The Linde Group, a provider of hydrogen and synthesis gas supply and plants, has already begun collaborating with the team. Andreas Rupieper, the head of Linde Group R&D at Technology & Innovation said that the ability to capture in hydrogen production plants and use it downstream to make products at a competitive cost "could bridge the transition towards a decarbonized hydrogen production future." He added that "Linde considers Ohio State's chemical looping platform technology for to be a potential alternative technology for its new-built plants".

The Babcock & Wilcox Company (B&W), which produces clean energy technologies for power markets, has been collaborating with Ohio State for the past 10 years on the development of the CDCL technology - an advanced oxy-combustion technology for electricity production from coal with nearly zero carbon emissions. David Kraft, Technical Fellow at B&W, stated "The CDCL process is the most advanced and cost-effective approach to carbon capture we have reviewed to date and are committed to supporting its commercial viability through large-scale pilot plant design and feasibility studies. With the continued success of collaborative development program with Ohio State, B&W believes CDCL has potential to transform the power and petrochemical industries."


Explore further

A milestone for new carbon-dioxide capture/clean coal technology

More information: Mandar Kathe et al. Utilization of CO2 as a partial substitute for methane feedstock in chemical looping methane–steam redox processes for syngas production, Energy & Environmental Science (2017). DOI: 10.1039/C6EE03701A

Cheng Chung et al. Chemically and physically robust, commercially-viable iron-based composite oxygen carriers sustainable over 3000 redox cycles at high temperatures for chemical looping applications, Energy & Environmental Science (2017). DOI: 10.1039/C7EE02657A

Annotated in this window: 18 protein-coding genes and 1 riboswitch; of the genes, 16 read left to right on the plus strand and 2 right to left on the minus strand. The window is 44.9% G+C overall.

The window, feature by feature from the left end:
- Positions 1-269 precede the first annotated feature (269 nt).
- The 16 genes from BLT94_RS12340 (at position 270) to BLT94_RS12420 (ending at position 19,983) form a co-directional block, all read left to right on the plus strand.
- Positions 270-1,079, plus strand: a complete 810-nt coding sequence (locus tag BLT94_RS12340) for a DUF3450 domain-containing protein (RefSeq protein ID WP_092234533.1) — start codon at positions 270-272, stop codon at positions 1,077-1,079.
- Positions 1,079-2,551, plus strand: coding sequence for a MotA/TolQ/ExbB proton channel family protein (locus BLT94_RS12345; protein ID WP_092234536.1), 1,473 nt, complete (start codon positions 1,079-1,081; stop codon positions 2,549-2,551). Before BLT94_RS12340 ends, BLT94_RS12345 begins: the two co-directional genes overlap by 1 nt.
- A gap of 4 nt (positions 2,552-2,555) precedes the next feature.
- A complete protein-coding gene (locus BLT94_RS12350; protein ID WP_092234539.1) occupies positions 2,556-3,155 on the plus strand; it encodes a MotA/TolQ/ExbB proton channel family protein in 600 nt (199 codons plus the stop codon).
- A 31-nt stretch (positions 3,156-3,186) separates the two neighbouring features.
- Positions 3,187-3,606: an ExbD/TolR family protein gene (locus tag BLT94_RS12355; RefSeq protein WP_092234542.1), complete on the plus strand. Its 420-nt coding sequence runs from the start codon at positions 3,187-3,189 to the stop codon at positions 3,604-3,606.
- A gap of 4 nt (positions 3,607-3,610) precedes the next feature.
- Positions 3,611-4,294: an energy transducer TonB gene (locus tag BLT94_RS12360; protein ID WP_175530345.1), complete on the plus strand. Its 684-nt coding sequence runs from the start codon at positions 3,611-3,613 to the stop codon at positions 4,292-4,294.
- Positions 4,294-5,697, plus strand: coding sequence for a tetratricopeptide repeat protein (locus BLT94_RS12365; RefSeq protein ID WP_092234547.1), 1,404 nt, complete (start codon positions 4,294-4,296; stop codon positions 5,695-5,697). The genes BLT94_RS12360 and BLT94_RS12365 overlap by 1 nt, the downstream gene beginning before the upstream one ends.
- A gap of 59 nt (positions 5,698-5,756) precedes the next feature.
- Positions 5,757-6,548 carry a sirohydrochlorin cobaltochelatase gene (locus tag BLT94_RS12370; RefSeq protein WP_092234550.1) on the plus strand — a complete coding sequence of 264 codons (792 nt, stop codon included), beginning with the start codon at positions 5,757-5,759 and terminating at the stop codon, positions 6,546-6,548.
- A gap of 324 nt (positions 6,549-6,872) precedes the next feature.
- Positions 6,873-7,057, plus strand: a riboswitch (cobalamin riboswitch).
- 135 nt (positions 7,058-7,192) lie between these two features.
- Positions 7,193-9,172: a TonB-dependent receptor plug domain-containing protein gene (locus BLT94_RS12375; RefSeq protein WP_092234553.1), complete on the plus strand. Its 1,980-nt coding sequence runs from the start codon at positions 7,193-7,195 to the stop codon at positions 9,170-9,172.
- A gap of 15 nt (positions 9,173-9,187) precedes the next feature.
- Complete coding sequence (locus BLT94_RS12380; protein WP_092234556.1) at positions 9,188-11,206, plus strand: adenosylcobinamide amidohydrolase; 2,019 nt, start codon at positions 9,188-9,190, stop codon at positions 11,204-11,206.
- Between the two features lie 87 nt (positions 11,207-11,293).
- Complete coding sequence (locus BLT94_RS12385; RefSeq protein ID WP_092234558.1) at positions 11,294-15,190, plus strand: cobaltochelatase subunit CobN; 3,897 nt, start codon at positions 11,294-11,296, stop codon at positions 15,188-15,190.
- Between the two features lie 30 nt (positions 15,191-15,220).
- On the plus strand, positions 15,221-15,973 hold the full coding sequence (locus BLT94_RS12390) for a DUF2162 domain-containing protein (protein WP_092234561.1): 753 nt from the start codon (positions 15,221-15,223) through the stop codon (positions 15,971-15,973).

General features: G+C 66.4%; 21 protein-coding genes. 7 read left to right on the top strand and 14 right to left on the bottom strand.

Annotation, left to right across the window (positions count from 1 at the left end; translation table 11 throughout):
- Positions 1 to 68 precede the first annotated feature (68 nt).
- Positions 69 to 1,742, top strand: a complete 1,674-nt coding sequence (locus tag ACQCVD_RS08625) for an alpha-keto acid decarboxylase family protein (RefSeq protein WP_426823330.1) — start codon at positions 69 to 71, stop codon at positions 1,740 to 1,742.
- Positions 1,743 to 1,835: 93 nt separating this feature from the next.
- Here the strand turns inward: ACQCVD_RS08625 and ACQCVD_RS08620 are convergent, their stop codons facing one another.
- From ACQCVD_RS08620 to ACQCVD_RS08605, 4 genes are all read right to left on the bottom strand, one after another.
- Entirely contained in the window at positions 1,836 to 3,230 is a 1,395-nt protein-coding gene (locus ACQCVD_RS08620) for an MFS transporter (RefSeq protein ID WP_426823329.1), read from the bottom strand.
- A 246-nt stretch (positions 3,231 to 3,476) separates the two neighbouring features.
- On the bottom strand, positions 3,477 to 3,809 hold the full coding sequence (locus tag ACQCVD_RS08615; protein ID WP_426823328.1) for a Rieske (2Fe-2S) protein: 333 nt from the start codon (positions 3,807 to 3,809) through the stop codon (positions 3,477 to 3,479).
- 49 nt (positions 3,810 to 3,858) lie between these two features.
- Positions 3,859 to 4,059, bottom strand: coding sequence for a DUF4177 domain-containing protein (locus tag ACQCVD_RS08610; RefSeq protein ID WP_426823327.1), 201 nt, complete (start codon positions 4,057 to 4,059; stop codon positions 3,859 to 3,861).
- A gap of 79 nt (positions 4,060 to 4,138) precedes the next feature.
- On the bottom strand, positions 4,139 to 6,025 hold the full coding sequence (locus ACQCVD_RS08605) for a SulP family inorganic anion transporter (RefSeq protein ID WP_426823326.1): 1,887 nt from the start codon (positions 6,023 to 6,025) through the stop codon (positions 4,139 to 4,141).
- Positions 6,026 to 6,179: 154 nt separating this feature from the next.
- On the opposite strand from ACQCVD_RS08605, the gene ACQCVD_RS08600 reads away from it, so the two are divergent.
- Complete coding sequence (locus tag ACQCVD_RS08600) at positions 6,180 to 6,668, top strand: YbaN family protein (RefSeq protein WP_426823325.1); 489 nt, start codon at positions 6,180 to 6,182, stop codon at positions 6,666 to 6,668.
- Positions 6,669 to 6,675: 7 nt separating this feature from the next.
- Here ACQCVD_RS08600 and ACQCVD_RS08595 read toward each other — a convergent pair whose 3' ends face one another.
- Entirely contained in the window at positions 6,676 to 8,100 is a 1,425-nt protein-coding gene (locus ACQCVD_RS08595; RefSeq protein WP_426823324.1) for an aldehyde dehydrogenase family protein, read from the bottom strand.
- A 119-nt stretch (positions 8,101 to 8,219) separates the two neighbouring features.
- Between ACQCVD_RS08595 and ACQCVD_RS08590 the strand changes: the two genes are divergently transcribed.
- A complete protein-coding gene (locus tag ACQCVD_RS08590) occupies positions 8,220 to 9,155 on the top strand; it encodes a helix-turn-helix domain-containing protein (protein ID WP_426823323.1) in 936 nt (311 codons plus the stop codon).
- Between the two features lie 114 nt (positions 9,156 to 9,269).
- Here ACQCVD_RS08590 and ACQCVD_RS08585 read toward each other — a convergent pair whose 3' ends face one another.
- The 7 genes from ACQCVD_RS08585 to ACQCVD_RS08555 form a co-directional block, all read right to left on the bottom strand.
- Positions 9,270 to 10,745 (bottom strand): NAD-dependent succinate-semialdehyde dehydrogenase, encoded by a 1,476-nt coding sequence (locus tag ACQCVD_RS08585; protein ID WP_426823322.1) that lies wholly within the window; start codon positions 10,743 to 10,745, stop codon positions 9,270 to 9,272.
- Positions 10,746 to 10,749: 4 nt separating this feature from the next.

Provided by The Ohio State University
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Jan 02, 2018
This seems a bit msileading. From the linked abstract I just get that they increase syngas purity and instead of emitting CO2 they are emitting CO (which is not as much a greehouse gas but pretty toxic in its own right)

The way the above article is worded it sounds like they magically make less carbon while pulling carbon out of the ground. But reality doesn't work like that (not even magic works like that)

Jan 02, 2018
It still looks like reverse alchemy to me, converting gold into lead. Now if they were converting solar energy into useful fuels and utilizing waste CO2 in the process thereby creating an energy storage medium I would say bravo.

Other than that all they are creating is a black hole which consumes grant money.

Jan 02, 2018
"instead of emitting CO2 they are emitting CO (which is not as much a greehouse gas but pretty toxic in its own right)"